Cleanaway site in Laverton North fined for licence breaches

Environment Protection Authority Victoria (EPA) has issued Cleanaway Co Pty Ltd a $8,261 fine and two official warnings for failing to comply with licence conditions at its Laverton North site on Dohertys Road.

The company stores and treats a wide range of prescribed industrial wastes at the site.

The fine was issued to Cleanaway for failing to report breaches of its licence to EPA within the required 24-hour period.

The official warnings were handed down for emitting an offensive odour offsite and for emitting visible black smoke on 22 April 2020.

EPA Western Metropolitan Regional Manager Steve Lansdell the incident happened because excess oil was burnt along with chlorofluorocarbons (CFCs), which produced black smoke from the stack and a burning oil smell.

“EPA and our community are very focused on improving air quality and odours in the West. The smoke could have posed a risk to human health as it contained contaminants above the discharge limits set in the licence and the associated odour could be considered offensive to the community,” Mr Lansdell said.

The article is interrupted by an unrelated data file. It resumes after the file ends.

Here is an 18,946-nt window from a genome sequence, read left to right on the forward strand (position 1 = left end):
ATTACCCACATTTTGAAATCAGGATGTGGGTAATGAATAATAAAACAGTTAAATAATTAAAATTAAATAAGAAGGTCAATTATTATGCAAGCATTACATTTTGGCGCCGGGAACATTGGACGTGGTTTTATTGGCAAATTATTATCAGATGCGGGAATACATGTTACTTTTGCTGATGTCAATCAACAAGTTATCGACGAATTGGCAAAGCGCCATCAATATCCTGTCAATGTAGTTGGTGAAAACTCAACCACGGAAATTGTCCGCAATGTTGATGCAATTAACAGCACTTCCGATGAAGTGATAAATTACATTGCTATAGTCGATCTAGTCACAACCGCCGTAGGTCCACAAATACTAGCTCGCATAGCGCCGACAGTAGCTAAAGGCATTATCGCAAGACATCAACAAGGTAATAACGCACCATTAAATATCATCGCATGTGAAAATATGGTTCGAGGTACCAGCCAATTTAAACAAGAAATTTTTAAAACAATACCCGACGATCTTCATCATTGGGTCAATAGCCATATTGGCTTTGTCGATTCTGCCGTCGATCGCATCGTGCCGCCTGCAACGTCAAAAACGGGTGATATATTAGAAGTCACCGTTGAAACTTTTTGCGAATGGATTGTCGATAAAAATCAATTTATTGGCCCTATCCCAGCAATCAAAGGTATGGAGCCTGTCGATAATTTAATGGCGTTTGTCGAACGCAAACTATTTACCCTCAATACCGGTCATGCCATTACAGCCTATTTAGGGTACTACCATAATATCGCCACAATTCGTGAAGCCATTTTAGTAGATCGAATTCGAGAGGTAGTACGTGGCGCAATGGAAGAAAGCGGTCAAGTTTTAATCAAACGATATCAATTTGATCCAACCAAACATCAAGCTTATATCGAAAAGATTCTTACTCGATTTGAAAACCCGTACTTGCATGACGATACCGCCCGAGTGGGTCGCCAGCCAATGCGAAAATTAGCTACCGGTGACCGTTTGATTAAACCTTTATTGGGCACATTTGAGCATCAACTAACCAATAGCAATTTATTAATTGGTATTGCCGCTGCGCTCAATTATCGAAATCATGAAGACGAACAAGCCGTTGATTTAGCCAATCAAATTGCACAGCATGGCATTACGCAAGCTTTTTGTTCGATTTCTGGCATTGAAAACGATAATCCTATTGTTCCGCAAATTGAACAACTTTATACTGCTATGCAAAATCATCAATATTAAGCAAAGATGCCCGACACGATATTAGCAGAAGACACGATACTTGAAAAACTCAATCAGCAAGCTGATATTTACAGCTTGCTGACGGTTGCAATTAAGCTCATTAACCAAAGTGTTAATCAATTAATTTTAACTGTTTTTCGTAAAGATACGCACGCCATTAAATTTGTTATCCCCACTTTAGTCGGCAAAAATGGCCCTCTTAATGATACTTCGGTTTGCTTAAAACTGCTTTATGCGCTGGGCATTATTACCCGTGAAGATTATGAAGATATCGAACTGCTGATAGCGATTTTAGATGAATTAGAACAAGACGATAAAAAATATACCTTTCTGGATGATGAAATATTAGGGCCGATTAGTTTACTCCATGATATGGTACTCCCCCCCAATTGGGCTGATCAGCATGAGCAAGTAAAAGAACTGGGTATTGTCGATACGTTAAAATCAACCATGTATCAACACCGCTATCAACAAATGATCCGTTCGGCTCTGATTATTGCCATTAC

“Even though the incident only lasted for a short period and the system automatically shut down to prevent any further risk to the environment or public health this breach is very disappointing. Cleanaway did not live up to EPA’s or its own standards and should have informed us within 24 hours as required in its licence,” Mr Lansdell said.

Members of the public can report pollution via EPA’s 24-hour hotline, 1300 EPA VIC (1300 372 842) or the EPA website: www.epa.vic.gov.au

ADDITIONAL INFORMATION

Under the Environment Protection Act 1970 and the Infringements Act 2008, Cleanaway has the right to have the decision to issue the infringement notice reviewed or alternatively to have the matter heard and determined by a court.

EPA is now preparing for new legislation to take effect in July 2021, that will give it a stronger focus on prevention and substantially increase potential penalties.

The legislation introduces a criminally enforceable General Environmental Duty (GED), a responsibility for anyone whose activities may involve pollution to take reasonable steps to eliminate risk to human health and the environment.

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